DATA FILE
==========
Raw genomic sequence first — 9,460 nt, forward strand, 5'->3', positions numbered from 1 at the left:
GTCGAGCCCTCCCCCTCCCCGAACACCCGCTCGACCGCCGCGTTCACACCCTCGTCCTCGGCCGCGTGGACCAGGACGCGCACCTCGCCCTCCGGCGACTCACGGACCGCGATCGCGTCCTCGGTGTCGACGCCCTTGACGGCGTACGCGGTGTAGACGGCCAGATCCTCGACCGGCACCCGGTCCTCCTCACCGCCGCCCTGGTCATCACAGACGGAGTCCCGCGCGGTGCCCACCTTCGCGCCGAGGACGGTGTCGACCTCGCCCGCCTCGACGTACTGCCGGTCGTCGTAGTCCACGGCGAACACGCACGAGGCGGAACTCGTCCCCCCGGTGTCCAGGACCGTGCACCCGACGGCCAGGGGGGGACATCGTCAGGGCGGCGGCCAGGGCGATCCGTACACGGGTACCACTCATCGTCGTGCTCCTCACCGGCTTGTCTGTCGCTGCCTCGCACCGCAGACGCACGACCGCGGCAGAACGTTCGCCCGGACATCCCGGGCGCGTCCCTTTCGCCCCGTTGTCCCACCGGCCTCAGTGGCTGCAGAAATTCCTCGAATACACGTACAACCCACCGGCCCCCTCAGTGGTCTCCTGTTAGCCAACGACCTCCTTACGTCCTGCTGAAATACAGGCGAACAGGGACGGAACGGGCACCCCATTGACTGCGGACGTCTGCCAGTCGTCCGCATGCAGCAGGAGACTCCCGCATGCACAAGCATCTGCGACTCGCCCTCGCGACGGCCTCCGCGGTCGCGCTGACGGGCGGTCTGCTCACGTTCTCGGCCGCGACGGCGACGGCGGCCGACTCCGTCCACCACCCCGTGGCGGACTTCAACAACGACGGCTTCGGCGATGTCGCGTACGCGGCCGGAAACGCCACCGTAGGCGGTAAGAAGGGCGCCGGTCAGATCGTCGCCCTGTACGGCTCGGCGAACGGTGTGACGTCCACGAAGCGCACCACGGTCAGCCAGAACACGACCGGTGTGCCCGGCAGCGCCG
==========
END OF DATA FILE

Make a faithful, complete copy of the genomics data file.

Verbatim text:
Raw genomic sequence first — 9,460 nt, forward strand, 5'->3', positions numbered from 1 at the left:
GTCGAGCCCTCCCCCTCCCCGAACACCCGCTCGACCGCCGCGTTCACACCCTCGTCCTCGGCCGCGTGGACCAGGACGCGCACCTCGCCCTCCGGCGACTCACGGACCGCGATCGCGTCCTCGGTGTCGACGCCCTTGACGGCGTACGCGGTGTAGACGGCCAGATCCTCGACCGGCACCCGGTCCTCCTCACCGCCGCCCTGGTCATCACAGACGGAGTCCCGCGCGGTGCCCACCTTCGCGCCGAGGACGGTGTCGACCTCGCCCGCCTCGACGTACTGCCGGTCGTCGTAGTCCACGGCGAACACGCACGAGGCGGAACTCGTCCCCCCGGTGTCCAGGACCGTGCACCCGACGGCCAGGGGGGGACATCGTCAGGGCGGCGGCCAGGGCGATCCGTACACGGGTACCACTCATCGTCGTGCTCCTCACCGGCTTGTCTGTCGCTGCCTCGCACCGCAGACGCACGACCGCGGCAGAACGTTCGCCCGGACATCCCGGGCGCGTCCCTTTCGCCCCGTTGTCCCACCGGCCTCAGTGGCTGCAGAAATTCCTCGAATACACGTACAACCCACCGGCCCCCTCAGTGGTCTCCTGTTAGCCAACGACCTCCTTACGTCCTGCTGAAATACAGGCGAACAGGGACGGAACGGGCACCCCATTGACTGCGGACGTCTGCCAGTCGTCCGCATGCAGCAGGAGACTCCCGCATGCACAAGCATCTGCGACTCGCCCTCGCGACGGCCTCCGCGGTCGCGCTGACGGGCGGTCTGCTCACGTTCTCGGCCGCGACGGCGACGGCGGCCGACTCCGTCCACCACCCCGTGGCGGACTTCAACAACGACGGCTTCGGCGATGTCGCGTACGCGGCCGGAAACGCCACCGTAGGCGGTAAGAAGGGCGCCGGTCAGATCGTCGCCCTGTACGGCTCGGCGAACGGTGTGACGTCCACGAAGCGCACCACGGTCAGCCAGAACACGACCGGTGTGCCCGGCAGCGCCG